At the end of the 2012 season, the Qualifying Offer was worth $13.3 million. Just five years later, at the end of the 2017 season, it ballooned to $17.4 million. This represents a 31 percent increase in pay for the highest paid players in the game in just five years.
Now let’s compare that to the minimum salary, which is a good estimate for what pretty much any player with less than Super Two status will be making. In 2012, the league minimum was $480,000. Five years later in 2017, it climbed to $535,000. That’s only an 11 percent raise.
And percentage points is the nice way to put it. In pure dollar value, veterans have seen their salaries go up by millions over the last five years while young players have only seen it increase by $55,000. (Gee, I wonder why GMs are prioritizing getting young, cost controlled talent into their organizations more than ever before?)
Before wrapping this up, I wanted to share one final nugget that shows just how unbelievably warped the current financial structure is in MLB. Below are the top 15 players in 2017 ranked by Fangraphs WAR. I’ve added their salaries on the right side of the table.
On average, these players, who currently represent the best of the best in our game, made an average salary of $6,942,547 last season.
Now here’s where it gets screwy. I took the bottom 15 players in 2017 ranked by Fangraphs WAR (minimum 250 plate appearances), and added their salaries to the right side of the table.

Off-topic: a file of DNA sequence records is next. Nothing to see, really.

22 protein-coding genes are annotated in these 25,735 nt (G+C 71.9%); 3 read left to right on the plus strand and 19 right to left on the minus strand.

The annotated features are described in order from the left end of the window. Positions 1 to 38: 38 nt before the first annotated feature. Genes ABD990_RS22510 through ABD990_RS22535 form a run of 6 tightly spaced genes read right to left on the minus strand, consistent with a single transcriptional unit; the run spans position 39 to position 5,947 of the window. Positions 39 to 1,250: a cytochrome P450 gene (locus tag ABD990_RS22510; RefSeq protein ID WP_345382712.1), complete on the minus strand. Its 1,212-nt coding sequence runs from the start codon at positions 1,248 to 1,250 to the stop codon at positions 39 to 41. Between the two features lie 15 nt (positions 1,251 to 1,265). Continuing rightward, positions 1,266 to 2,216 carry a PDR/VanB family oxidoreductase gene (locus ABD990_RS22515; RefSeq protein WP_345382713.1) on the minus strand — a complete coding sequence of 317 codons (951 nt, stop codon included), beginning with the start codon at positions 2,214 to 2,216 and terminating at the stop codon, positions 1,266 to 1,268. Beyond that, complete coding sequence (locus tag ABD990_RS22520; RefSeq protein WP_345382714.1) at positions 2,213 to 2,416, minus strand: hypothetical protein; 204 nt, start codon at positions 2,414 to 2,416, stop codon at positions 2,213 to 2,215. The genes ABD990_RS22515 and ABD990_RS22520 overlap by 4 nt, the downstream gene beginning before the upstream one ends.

On average, these players made an average salary of $9,575,122 last season. So almost unfathomably, the absolute worst players in the game are getting paid more money than the absolute best players in the game. That is ass backwards! And a reflection on a broken system that’s designed to keep money away from young players and pay guys for what they’ve done in the past, rather than what they’re likely to do in the future.
Perhaps next winter’s all timer free agent class can breathe some life back into the hot stove and get GM’s to whip out their checkbooks again, but there’s also a bigger, long term problem here that’s not going away. Front offices have figured out that the way to win is to acquire surplus value (players who provide more WAR for less money), and since young players are getting paid baseball’s equivalent of rent money for landing on Baltic Avenue in Monopoly, they’re currently providing pretty much all of it.
The solution here is simple: Pay the young, valuable players more money. But that won’t happen as long as the veterans and the owners are acting in concert with each other and colluding to ensure that everybody else is left fighting over scraps.